Our take on this is that we think that this is a fundamentally disruptive technology that will really impact every industry. The reality today is that where you have the biggest wins using deep learning is in computer vision. Things like image detection or categorization — things that have large amounts of image data. Those are the areas that work well today.
But really computes for everything from anomaly detection to security systems. We work with a company doing industrial robotics using a technique called reinforcement learning — basically teaching robots to learn more quickly — and another doing fabrication.
One of things that strikes me about AI is that while there is an awful lot of compute power around, people don’t really know how to use it. What do you think?
Yes, but I think there are two vectors here. One is a kind of pure technology enablement. At one level, a lot more companies have the ability to do different types of machine learning but are not able to do it purely because they don’t have the tools yet or the expertise.
I think that the other kind of vector is that you are definitely seeing a consolidation but I think it’s problematic in a lot of ways. Companies like Google have access to almost limitless amounts of information but end up making predictions that are almost scary at some level. I don’t want to get too worried about it but I think that we are seeing a trend where having access to a lot of data and expertise — thanks to machine learning experts — can really give you a competitive advantage. That’s the way the big companies are doing this. Google has re-orientated itself entirely around AI.
But I think that this is a technology that by its own nature is not reserved for large companies. There is a big project which has to happen, opening it up to everybody and making it accessible.
How did you get into this area – what steered you towards it?
I actually came from the building and architecture world, but even within that world I was kind of in the technology area.
Three and a half years ago I was working for a social architecture team that was doing social simulation. And so, my job in this group was to build out social simulation software for large-scale structures.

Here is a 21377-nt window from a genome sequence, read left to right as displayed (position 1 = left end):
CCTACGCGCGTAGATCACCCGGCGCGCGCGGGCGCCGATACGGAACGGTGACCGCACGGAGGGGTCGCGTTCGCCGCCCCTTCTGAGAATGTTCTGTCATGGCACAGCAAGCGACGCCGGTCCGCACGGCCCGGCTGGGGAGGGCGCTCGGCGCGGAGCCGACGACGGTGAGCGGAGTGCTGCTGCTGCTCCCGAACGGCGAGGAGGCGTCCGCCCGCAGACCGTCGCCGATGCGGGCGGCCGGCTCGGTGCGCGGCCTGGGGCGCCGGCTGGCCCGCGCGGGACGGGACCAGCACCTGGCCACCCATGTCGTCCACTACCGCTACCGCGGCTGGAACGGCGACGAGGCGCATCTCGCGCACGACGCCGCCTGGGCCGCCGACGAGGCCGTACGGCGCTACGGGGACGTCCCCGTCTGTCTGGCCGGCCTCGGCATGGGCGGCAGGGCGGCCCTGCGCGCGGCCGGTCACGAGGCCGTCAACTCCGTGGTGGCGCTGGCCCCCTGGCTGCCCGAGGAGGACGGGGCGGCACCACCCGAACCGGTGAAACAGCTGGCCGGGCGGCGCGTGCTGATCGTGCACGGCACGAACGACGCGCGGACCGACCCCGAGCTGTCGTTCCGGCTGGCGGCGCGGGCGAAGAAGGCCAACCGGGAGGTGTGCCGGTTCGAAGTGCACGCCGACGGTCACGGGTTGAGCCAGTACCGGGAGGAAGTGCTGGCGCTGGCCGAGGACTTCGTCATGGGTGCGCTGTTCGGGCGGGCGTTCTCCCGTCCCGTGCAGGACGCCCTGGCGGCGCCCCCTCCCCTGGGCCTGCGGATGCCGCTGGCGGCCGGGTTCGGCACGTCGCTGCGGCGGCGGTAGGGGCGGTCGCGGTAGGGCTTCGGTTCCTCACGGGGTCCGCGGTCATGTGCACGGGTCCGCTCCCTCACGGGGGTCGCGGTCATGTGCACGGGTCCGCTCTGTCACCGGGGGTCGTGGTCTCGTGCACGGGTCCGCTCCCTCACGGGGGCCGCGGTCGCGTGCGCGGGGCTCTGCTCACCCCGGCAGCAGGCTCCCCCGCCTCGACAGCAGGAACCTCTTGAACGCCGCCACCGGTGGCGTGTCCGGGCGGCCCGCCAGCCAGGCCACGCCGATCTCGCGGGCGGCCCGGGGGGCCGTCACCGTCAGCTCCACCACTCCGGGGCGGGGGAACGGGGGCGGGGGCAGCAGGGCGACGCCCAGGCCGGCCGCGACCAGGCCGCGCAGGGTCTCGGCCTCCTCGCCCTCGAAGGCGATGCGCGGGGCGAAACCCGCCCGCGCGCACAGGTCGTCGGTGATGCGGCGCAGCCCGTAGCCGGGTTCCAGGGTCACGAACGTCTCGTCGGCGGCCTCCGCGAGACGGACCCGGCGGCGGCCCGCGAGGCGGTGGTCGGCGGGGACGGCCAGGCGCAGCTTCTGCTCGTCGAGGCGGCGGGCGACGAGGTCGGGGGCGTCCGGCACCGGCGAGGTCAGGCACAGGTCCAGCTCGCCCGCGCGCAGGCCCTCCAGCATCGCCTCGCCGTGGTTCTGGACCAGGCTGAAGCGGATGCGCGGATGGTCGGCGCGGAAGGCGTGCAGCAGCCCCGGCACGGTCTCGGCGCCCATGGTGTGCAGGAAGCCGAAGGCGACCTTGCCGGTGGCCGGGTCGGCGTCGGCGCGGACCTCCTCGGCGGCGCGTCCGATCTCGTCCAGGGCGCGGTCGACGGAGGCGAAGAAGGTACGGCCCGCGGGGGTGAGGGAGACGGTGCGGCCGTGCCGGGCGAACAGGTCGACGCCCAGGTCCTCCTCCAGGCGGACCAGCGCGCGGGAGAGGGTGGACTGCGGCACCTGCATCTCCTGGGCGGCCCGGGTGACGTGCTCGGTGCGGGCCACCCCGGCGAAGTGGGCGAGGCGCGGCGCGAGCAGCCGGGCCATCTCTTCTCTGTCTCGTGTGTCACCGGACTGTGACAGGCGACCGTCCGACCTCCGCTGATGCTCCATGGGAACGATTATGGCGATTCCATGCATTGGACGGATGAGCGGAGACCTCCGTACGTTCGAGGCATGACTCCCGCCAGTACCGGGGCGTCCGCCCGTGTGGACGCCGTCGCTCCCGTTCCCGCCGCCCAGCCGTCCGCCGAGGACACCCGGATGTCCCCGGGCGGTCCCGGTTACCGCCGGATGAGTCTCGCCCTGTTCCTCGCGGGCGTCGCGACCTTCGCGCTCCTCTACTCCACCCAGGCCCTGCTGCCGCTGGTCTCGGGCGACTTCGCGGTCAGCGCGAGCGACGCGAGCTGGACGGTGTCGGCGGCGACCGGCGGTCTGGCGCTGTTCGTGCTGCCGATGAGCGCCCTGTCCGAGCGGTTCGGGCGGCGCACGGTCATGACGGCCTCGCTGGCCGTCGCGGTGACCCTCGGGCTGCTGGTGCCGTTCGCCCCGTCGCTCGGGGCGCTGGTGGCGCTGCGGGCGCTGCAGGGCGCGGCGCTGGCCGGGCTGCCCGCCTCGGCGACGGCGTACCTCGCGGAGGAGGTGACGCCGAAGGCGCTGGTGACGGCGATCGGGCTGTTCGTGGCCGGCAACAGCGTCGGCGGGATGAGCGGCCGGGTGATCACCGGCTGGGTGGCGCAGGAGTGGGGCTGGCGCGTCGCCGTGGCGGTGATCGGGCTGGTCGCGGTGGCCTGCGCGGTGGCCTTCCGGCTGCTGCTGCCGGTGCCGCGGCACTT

So I started to research other peoples ways of getting better performance out of the system and that led me to GPUs — and in particular the largest player, Nvidea.
Now they have a framework called Cuda and about four years ago, the majority of Cuda was used for HPCs — those structural simulations that I was working on. So then I was in analysis, which was another piece of it, and then I was in financial applications. And so then, after a year or so, I had shifted almost entirely over into deep learning.
Can you give me a practical example of its uses?
There are a few things that are interesting and I break them into two camps.
One of them is the kind of “moonshot” project. Things like driverless cars and other things like cancer detection. We’re working with a handful of companies who are working in those spaces.
One company is taking image data from cars that are driving around a city and then pulls that into a system that can actually predict all sorts of interesting things like construction and real-estate value, and things like that.
Cancer detection is a big one. If you have access to a lot of images of malignant tumors and benign tumors you can start training models that can actually predict, very accurately, and show when there is something that needs investigation.